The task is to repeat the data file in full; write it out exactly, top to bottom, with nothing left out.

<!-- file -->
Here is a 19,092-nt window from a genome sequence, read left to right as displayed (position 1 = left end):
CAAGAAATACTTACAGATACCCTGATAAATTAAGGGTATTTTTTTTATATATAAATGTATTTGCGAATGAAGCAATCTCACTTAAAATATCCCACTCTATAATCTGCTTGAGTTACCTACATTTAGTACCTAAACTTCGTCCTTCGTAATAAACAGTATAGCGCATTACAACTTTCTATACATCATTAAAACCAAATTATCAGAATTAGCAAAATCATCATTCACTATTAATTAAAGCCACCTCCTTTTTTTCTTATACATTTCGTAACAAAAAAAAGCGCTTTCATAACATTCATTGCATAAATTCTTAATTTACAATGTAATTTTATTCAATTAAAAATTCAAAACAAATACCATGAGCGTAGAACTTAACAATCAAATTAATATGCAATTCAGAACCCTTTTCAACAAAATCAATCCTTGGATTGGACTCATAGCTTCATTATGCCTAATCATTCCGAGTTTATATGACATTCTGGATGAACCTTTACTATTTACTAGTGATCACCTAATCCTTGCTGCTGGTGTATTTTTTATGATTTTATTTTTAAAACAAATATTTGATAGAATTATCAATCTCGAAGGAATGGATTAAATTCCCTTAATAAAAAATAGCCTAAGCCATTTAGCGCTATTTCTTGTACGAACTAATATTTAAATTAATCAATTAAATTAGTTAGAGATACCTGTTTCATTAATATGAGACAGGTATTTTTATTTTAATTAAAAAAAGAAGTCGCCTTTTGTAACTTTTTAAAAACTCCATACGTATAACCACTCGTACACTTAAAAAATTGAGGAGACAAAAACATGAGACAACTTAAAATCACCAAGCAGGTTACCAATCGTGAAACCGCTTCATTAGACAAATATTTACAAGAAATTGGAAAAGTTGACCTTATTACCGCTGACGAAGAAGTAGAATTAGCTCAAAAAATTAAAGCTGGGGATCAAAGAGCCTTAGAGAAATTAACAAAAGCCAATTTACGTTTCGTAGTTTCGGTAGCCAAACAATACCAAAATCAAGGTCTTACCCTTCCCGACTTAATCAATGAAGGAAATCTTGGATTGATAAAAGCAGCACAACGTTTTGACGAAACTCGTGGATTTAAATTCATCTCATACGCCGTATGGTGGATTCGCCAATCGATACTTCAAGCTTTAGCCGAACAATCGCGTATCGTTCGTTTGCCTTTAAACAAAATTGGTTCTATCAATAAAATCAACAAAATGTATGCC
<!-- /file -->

Here is a 19,092-nt window from a genome sequence, read left to right as displayed (position 1 = left end):
CAAGAAATACTTACAGATACCCTGATAAATTAAGGGTATTTTTTTTATATATAAATGTATTTGCGAATGAAGCAATCTCACTTAAAATATCCCACTCTATAATCTGCTTGAGTTACCTACATTTAGTACCTAAACTTCGTCCTTCGTAATAAACAGTATAGCGCATTACAACTTTCTATACATCATTAAAACCAAATTATCAGAATTAGCAAAATCATCATTCACTATTAATTAAAGCCACCTCCTTTTTTTCTTATACATTTCGTAACAAAAAAAAGCGCTTTCATAACATTCATTGCATAAATTCTTAATTTACAATGTAATTTTATTCAATTAAAAATTCAAAACAAATACCATGAGCGTAGAACTTAACAATCAAATTAATATGCAATTCAGAACCCTTTTCAACAAAATCAATCCTTGGATTGGACTCATAGCTTCATTATGCCTAATCATTCCGAGTTTATATGACATTCTGGATGAACCTTTACTATTTACTAGTGATCACCTAATCCTTGCTGCTGGTGTATTTTTTATGATTTTATTTTTAAAACAAATATTTGATAGAATTATCAATCTCGAAGGAATGGATTAAATTCCCTTAATAAAAAATAGCCTAAGCCATTTAGCGCTATTTCTTGTACGAACTAATATTTAAATTAATCAATTAAATTAGTTAGAGATACCTGTTTCATTAATATGAGACAGGTATTTTTATTTTAATTAAAAAAAGAAGTCGCCTTTTGTAACTTTTTAAAAACTCCATACGTATAACCACTCGTACACTTAAAAAATTGAGGAGACAAAAACATGAGACAACTTAAAATCACCAAGCAGGTTACCAATCGTGAAACCGCTTCATTAGACAAATATTTACAAGAAATTGGAAAAGTTGACCTTATTACCGCTGACGAAGAAGTAGAATTAGCTCAAAAAATTAAAGCTGGGGATCAAAGAGCCTTAGAGAAATTAACAAAAGCCAATTTACGTTTCGTAGTTTCGGTAGCCAAACAATACCAAAATCAAGGTCTTACCCTTCCCGACTTAATCAATGAAGGAAATCTTGGATTGATAAAAGCAGCACAACGTTTTGACGAAACTCGTGGATTTAAATTCATCTCATACGCCGTATGGTGGATTCGCCAATCGATACTTCAAGCTTTAGCCGAACAATCGCGTATCGTTCGTTTGCCTTTAAACAAAATTGGTTCTATCAATAAAATCAACAAAATGTATGCC